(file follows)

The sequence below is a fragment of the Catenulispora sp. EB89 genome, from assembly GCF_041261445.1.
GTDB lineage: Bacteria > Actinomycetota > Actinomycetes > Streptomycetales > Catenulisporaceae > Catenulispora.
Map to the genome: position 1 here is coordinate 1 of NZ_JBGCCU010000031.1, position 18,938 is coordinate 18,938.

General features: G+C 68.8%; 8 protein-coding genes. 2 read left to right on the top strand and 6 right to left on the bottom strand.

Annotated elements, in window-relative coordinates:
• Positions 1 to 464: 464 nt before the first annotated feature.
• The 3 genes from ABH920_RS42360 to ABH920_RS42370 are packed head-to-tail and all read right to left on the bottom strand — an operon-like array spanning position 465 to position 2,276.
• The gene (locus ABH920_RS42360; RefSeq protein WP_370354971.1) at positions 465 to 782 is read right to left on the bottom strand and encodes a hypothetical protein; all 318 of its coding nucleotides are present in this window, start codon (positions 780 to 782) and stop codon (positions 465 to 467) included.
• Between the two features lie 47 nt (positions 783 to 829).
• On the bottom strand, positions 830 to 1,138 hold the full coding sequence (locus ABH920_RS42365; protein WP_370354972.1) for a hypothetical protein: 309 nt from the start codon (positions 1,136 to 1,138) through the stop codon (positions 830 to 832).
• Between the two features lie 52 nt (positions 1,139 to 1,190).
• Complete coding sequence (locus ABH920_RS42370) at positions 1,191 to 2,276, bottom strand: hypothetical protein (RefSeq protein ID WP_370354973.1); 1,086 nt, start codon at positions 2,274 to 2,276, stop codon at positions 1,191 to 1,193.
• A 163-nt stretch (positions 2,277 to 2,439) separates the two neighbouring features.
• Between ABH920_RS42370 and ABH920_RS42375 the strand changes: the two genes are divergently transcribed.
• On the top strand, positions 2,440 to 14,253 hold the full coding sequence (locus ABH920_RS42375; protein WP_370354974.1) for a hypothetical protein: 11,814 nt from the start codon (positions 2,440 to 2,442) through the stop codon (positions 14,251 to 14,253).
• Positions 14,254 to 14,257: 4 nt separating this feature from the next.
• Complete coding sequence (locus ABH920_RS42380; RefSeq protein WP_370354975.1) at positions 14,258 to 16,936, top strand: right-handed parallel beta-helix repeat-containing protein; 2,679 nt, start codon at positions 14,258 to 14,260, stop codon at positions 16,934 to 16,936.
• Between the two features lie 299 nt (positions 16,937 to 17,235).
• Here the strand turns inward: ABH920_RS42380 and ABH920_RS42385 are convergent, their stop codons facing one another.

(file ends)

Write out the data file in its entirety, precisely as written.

The sequence below is a fragment of the Catenulispora sp. EB89 genome, from assembly GCF_041261445.1.
GTDB lineage: Bacteria > Actinomycetota > Actinomycetes > Streptomycetales > Catenulisporaceae > Catenulispora.
Map to the genome: position 1 here is coordinate 1 of NZ_JBGCCU010000031.1, position 18,938 is coordinate 18,938.

General features: G+C 68.8%; 8 protein-coding genes. 2 read left to right on the top strand and 6 right to left on the bottom strand.

Annotated elements, in window-relative coordinates:
• Positions 1 to 464: 464 nt before the first annotated feature.
• The 3 genes from ABH920_RS42360 to ABH920_RS42370 are packed head-to-tail and all read right to left on the bottom strand — an operon-like array spanning position 465 to position 2,276.
• The gene (locus ABH920_RS42360; RefSeq protein WP_370354971.1) at positions 465 to 782 is read right to left on the bottom strand and encodes a hypothetical protein; all 318 of its coding nucleotides are present in this window, start codon (positions 780 to 782) and stop codon (positions 465 to 467) included.
• Between the two features lie 47 nt (positions 783 to 829).
• On the bottom strand, positions 830 to 1,138 hold the full coding sequence (locus ABH920_RS42365; protein WP_370354972.1) for a hypothetical protein: 309 nt from the start codon (positions 1,136 to 1,138) through the stop codon (positions 830 to 832).
• Between the two features lie 52 nt (positions 1,139 to 1,190).
• Complete coding sequence (locus ABH920_RS42370) at positions 1,191 to 2,276, bottom strand: hypothetical protein (RefSeq protein ID WP_370354973.1); 1,086 nt, start codon at positions 2,274 to 2,276, stop codon at positions 1,191 to 1,193.
• A 163-nt stretch (positions 2,277 to 2,439) separates the two neighbouring features.
• Between ABH920_RS42370 and ABH920_RS42375 the strand changes: the two genes are divergently transcribed.
• On the top strand, positions 2,440 to 14,253 hold the full coding sequence (locus ABH920_RS42375; protein WP_370354974.1) for a hypothetical protein: 11,814 nt from the start codon (positions 2,440 to 2,442) through the stop codon (positions 14,251 to 14,253).
• Positions 14,254 to 14,257: 4 nt separating this feature from the next.
• Complete coding sequence (locus ABH920_RS42380; RefSeq protein WP_370354975.1) at positions 14,258 to 16,936, top strand: right-handed parallel beta-helix repeat-containing protein; 2,679 nt, start codon at positions 14,258 to 14,260, stop codon at positions 16,934 to 16,936.
• Between the two features lie 299 nt (positions 16,937 to 17,235).
• Here the strand turns inward: ABH920_RS42380 and ABH920_RS42385 are convergent, their stop codons facing one another.